Tuesday, April 1, 2008

Reducing Your Family’s Dependency on The Plastic Bag

By now you know that paper or plastic aren’t your only options when you go to the store. Carrying reusable bags with you is an increasingly popular and easy choice. Many grocery stores sell reusable grocery bags that are inexpensive, durable and carry a lot more than traditional plastic or paper bags.

Reusable bags are a great idea, right? It’s not difficult to see how they fit into a green lifestyle. Sometimes, though, you want a plastic bag to do something like dispose of chicken bones or clean up after your dog. You depend on those bags at times. If you don’t take the plastic bags from the grocery store, what are you going to use for those necessary jobs?

There are lots of other options and most of these options end up in the trash anyway.

Bread bags – Most sandwich breads, hot dog buns, pitas, English muffins and other breads come in plastic bags that get thrown in the trash without a second use. They are a great substitution for plastic grocery bags.

Bags from inside a cereal box – You probably already recycle your cereal boxes, why not get a second use out of the inside bag at the same time. Dump any crumbs at the bottom outside for the birds, and save the bags.

Frozen vegetable bags – If you carefully cut open the bags when you first use them, when they are empty they can be saved.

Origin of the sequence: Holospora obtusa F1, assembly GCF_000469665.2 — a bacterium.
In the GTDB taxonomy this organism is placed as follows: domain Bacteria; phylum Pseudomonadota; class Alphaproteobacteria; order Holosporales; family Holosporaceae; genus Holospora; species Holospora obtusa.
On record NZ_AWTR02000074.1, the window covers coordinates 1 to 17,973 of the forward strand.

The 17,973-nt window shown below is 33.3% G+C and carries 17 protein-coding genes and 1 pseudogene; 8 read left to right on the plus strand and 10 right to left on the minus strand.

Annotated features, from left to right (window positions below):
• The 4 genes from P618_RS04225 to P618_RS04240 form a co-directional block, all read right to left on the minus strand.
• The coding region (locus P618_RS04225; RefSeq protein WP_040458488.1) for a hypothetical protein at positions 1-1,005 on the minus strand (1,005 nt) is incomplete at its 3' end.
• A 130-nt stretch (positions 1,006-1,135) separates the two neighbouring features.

Newspaper bags – Many home delivery newspapers come in a plastic bag. If you get a newspaper every day, you have one reusable plastic bag each day.

Plastic wrappers from magazines – By carefully opening the wrapper, they can be used a second time before going in the trash.

Goodie bags from birthday parties – My kids always come home with these bags full of candy and little trinkets. Save the bags for a second use.

If you look around your house purposefully, you’ll see many more plastic bags that you usually throw in the trash without using them a second time. These could easily do the same jobs as the plastic grocery bags.

Now, If you’re anything like me, you’ll still end up with plastic bags from grocery stores or other retailers every once in a while. I don’t remember my reusable bags 100% of the time, and sometimes I need to accept a bag. I keep those bags separate and take them to my local grocery store to stick in the recycling bin. More and more stores are placing these bins at the entrance of the store.

Unlike the frozen vegetable bags or wrappers from magazines, grocery and retail plastic bags are recyclable. It makes more sense environmentally to use the non-recyclable bags for the things that end up in the trash, and recycle the bags that can be recycled.

Any other ideas for sources of plastic bags?
Stumble Upon Toolbar

No comments: